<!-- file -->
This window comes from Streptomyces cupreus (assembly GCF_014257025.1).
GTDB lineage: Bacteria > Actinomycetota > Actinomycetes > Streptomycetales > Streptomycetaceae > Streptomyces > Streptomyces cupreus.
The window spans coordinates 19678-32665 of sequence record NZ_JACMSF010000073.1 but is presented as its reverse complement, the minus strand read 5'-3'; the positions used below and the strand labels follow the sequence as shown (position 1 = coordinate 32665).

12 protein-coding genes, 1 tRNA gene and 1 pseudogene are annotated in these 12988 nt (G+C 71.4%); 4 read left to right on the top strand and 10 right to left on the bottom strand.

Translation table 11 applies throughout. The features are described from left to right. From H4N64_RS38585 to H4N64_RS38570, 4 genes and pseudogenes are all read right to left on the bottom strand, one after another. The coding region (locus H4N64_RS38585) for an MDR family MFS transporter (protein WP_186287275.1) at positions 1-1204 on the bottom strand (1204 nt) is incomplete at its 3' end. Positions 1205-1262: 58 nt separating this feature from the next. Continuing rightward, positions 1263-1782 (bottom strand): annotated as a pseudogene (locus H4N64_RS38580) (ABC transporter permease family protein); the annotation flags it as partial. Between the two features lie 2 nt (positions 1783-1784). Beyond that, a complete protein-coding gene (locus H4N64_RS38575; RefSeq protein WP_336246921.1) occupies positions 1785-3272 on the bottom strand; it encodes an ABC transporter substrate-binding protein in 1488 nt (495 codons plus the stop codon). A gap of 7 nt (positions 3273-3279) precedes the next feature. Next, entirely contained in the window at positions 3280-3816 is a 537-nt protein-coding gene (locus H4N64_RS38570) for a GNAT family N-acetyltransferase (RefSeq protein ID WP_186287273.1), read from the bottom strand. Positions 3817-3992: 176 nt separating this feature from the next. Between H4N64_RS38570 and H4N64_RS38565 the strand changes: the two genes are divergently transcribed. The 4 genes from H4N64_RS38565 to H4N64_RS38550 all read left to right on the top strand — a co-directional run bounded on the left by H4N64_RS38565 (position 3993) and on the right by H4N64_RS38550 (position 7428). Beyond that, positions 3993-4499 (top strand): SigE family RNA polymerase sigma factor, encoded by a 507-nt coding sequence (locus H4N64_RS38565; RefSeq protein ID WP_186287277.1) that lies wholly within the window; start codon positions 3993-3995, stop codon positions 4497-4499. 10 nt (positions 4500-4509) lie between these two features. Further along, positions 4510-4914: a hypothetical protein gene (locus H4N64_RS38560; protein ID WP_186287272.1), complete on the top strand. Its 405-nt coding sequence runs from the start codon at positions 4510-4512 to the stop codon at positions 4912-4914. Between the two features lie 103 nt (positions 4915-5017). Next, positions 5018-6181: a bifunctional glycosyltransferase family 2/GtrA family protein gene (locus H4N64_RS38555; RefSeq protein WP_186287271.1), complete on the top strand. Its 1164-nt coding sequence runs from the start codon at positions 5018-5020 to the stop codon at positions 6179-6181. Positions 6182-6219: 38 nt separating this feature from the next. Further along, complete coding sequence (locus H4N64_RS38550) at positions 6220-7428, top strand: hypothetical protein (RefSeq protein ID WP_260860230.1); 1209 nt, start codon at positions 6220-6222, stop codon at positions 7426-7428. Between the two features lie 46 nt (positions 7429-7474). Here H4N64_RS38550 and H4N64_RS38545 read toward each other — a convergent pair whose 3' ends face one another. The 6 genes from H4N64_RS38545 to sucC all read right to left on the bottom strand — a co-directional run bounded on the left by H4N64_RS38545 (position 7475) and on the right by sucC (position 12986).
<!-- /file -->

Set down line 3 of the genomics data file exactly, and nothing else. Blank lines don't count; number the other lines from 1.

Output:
The window spans coordinates 19678-32665 of sequence record NZ_JACMSF010000073.1 but is presented as its reverse complement, the minus strand read 5'-3'; the positions used below and the strand labels follow the sequence as shown (position 1 = coordinate 32665).